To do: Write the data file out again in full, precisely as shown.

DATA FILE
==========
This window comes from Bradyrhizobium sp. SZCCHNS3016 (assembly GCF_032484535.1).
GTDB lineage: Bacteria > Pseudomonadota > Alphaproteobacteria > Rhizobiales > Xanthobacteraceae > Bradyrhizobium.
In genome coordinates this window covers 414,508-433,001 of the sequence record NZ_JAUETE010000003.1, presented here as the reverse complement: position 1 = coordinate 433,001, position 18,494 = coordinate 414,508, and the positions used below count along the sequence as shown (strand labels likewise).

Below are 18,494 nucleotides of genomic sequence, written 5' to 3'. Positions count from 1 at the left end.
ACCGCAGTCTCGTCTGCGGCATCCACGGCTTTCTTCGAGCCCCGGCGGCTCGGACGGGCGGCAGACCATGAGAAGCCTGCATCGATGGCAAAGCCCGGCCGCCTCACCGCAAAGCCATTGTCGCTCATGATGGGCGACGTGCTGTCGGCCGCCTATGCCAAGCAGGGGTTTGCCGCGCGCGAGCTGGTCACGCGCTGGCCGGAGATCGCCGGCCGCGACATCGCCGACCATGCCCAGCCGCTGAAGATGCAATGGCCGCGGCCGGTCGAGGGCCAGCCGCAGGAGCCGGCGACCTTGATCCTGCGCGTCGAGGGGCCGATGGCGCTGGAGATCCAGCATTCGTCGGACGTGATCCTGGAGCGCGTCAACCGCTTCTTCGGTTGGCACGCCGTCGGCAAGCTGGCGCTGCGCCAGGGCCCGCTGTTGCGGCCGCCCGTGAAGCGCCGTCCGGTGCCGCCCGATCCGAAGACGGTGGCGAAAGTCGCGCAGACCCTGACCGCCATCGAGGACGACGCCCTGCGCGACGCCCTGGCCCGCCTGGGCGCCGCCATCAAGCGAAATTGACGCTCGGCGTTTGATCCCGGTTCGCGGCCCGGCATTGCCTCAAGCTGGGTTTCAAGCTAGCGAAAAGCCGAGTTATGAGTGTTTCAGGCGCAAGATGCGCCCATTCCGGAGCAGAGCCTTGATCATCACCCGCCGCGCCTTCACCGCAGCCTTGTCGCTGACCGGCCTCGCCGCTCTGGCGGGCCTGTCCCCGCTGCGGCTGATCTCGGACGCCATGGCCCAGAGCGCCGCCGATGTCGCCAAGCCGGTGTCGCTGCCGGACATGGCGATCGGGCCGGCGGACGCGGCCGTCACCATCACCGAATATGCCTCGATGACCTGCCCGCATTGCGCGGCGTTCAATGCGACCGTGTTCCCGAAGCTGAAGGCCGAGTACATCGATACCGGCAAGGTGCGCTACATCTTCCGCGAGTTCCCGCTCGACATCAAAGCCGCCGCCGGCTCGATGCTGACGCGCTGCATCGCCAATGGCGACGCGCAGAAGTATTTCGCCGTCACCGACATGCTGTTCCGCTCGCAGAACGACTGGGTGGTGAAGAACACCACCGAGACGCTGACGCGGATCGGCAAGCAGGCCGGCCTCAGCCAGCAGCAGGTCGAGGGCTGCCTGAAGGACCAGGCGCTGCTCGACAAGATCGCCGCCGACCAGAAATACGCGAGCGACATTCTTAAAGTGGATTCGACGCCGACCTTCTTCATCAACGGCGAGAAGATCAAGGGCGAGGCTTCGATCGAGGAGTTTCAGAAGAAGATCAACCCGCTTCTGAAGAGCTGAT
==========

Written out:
This window comes from Bradyrhizobium sp. SZCCHNS3016 (assembly GCF_032484535.1).
GTDB lineage: Bacteria > Pseudomonadota > Alphaproteobacteria > Rhizobiales > Xanthobacteraceae > Bradyrhizobium.
In genome coordinates this window covers 414,508-433,001 of the sequence record NZ_JAUETE010000003.1, presented here as the reverse complement: position 1 = coordinate 433,001, position 18,494 = coordinate 414,508, and the positions used below count along the sequence as shown (strand labels likewise).

Below are 18,494 nucleotides of genomic sequence, written 5' to 3'. Positions count from 1 at the left end.
ACCGCAGTCTCGTCTGCGGCATCCACGGCTTTCTTCGAGCCCCGGCGGCTCGGACGGGCGGCAGACCATGAGAAGCCTGCATCGATGGCAAAGCCCGGCCGCCTCACCGCAAAGCCATTGTCGCTCATGATGGGCGACGTGCTGTCGGCCGCCTATGCCAAGCAGGGGTTTGCCGCGCGCGAGCTGGTCACGCGCTGGCCGGAGATCGCCGGCCGCGACATCGCCGACCATGCCCAGCCGCTGAAGATGCAATGGCCGCGGCCGGTCGAGGGCCAGCCGCAGGAGCCGGCGACCTTGATCCTGCGCGTCGAGGGGCCGATGGCGCTGGAGATCCAGCATTCGTCGGACGTGATCCTGGAGCGCGTCAACCGCTTCTTCGGTTGGCACGCCGTCGGCAAGCTGGCGCTGCGCCAGGGCCCGCTGTTGCGGCCGCCCGTGAAGCGCCGTCCGGTGCCGCCCGATCCGAAGACGGTGGCGAAAGTCGCGCAGACCCTGACCGCCATCGAGGACGACGCCCTGCGCGACGCCCTGGCCCGCCTGGGCGCCGCCATCAAGCGAAATTGACGCTCGGCGTTTGATCCCGGTTCGCGGCCCGGCATTGCCTCAAGCTGGGTTTCAAGCTAGCGAAAAGCCGAGTTATGAGTGTTTCAGGCGCAAGATGCGCCCATTCCGGAGCAGAGCCTTGATCATCACCCGCCGCGCCTTCACCGCAGCCTTGTCGCTGACCGGCCTCGCCGCTCTGGCGGGCCTGTCCCCGCTGCGGCTGATCTCGGACGCCATGGCCCAGAGCGCCGCCGATGTCGCCAAGCCGGTGTCGCTGCCGGACATGGCGATCGGGCCGGCGGACGCGGCCGTCACCATCACCGAATATGCCTCGATGACCTGCCCGCATTGCGCGGCGTTCAATGCGACCGTGTTCCCGAAGCTGAAGGCCGAGTACATCGATACCGGCAAGGTGCGCTACATCTTCCGCGAGTTCCCGCTCGACATCAAAGCCGCCGCCGGCTCGATGCTGACGCGCTGCATCGCCAATGGCGACGCGCAGAAGTATTTCGCCGTCACCGACATGCTGTTCCGCTCGCAGAACGACTGGGTGGTGAAGAACACCACCGAGACGCTGACGCGGATCGGCAAGCAGGCCGGCCTCAGCCAGCAGCAGGTCGAGGGCTGCCTGAAGGACCAGGCGCTGCTCGACAAGATCGCCGCCGACCAGAAATACGCGAGCGACATTCTTAAAGTGGATTCGACGCCGACCTTCTTCATCAACGGCGAGAAGATCAAGGGCGAGGCTTCGATCGAGGAGTTTCAGAAGAAGATCAACCCGCTTCTGAAGAGCTGAT